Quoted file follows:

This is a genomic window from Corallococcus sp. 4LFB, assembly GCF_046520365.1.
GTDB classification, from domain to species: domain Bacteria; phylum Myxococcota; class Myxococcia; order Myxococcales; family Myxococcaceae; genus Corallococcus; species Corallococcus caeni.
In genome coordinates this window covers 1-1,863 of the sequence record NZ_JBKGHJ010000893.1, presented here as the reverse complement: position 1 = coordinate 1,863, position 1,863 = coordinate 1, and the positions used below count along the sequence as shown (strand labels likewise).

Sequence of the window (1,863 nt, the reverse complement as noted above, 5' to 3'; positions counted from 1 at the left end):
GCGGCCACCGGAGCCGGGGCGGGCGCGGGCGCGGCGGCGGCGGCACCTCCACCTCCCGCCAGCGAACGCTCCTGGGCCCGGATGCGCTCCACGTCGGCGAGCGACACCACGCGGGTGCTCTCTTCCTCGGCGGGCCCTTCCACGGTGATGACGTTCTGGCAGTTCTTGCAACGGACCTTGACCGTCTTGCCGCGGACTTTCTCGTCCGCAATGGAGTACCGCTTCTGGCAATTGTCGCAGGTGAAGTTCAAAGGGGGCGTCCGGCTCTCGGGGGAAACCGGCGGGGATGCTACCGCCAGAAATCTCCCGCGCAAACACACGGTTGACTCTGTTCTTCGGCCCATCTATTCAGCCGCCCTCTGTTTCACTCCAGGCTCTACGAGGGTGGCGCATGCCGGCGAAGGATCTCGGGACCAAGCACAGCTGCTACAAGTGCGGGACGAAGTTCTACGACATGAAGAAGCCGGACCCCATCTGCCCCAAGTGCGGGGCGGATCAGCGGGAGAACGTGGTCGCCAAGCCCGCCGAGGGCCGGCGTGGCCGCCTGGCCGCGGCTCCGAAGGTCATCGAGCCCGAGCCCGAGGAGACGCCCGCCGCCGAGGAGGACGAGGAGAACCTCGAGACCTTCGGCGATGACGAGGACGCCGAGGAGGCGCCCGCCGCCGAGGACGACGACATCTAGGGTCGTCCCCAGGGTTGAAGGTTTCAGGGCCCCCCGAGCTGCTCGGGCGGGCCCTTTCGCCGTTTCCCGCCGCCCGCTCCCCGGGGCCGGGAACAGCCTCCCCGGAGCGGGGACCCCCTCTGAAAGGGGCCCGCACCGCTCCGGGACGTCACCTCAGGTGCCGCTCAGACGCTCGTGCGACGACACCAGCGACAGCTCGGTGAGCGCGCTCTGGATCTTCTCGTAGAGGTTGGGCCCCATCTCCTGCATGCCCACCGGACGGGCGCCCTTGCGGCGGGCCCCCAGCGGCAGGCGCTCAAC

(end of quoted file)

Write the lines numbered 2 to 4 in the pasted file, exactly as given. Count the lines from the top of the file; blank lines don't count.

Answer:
GTDB classification, from domain to species: domain Bacteria; phylum Myxococcota; class Myxococcia; order Myxococcales; family Myxococcaceae; genus Corallococcus; species Corallococcus caeni.
In genome coordinates this window covers 1-1,863 of the sequence record NZ_JBKGHJ010000893.1, presented here as the reverse complement: position 1 = coordinate 1,863, position 1,863 = coordinate 1, and the positions used below count along the sequence as shown (strand labels likewise).

Sequence of the window (1,863 nt, the reverse complement as noted above, 5' to 3'; positions counted from 1 at the left end):